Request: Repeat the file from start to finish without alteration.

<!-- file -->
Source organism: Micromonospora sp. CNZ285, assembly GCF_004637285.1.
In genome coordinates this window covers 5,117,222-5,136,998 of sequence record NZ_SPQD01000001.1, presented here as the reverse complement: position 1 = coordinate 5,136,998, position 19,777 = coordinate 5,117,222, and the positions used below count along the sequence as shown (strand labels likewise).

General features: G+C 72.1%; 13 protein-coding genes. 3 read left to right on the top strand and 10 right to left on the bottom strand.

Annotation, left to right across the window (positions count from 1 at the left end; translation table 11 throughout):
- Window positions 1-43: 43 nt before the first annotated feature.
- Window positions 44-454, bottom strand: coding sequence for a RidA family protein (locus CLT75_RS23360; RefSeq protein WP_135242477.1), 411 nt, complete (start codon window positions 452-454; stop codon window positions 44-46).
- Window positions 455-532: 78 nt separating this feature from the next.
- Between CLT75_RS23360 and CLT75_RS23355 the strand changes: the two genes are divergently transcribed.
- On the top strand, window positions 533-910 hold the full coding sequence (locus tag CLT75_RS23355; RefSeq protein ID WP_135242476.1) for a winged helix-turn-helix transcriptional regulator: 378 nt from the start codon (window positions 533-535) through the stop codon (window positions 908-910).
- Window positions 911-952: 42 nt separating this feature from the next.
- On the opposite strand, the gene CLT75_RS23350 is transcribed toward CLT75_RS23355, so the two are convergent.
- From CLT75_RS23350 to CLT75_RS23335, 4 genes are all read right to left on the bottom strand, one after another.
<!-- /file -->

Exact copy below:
Source organism: Micromonospora sp. CNZ285, assembly GCF_004637285.1.
In genome coordinates this window covers 5,117,222-5,136,998 of sequence record NZ_SPQD01000001.1, presented here as the reverse complement: position 1 = coordinate 5,136,998, position 19,777 = coordinate 5,117,222, and the positions used below count along the sequence as shown (strand labels likewise).

General features: G+C 72.1%; 13 protein-coding genes. 3 read left to right on the top strand and 10 right to left on the bottom strand.

Annotation, left to right across the window (positions count from 1 at the left end; translation table 11 throughout):
- Window positions 1-43: 43 nt before the first annotated feature.
- Window positions 44-454, bottom strand: coding sequence for a RidA family protein (locus CLT75_RS23360; RefSeq protein WP_135242477.1), 411 nt, complete (start codon window positions 452-454; stop codon window positions 44-46).
- Window positions 455-532: 78 nt separating this feature from the next.
- Between CLT75_RS23360 and CLT75_RS23355 the strand changes: the two genes are divergently transcribed.
- On the top strand, window positions 533-910 hold the full coding sequence (locus tag CLT75_RS23355; RefSeq protein ID WP_135242476.1) for a winged helix-turn-helix transcriptional regulator: 378 nt from the start codon (window positions 533-535) through the stop codon (window positions 908-910).
- Window positions 911-952: 42 nt separating this feature from the next.
- On the opposite strand, the gene CLT75_RS23350 is transcribed toward CLT75_RS23355, so the two are convergent.
- From CLT75_RS23350 to CLT75_RS23335, 4 genes are all read right to left on the bottom strand, one after another.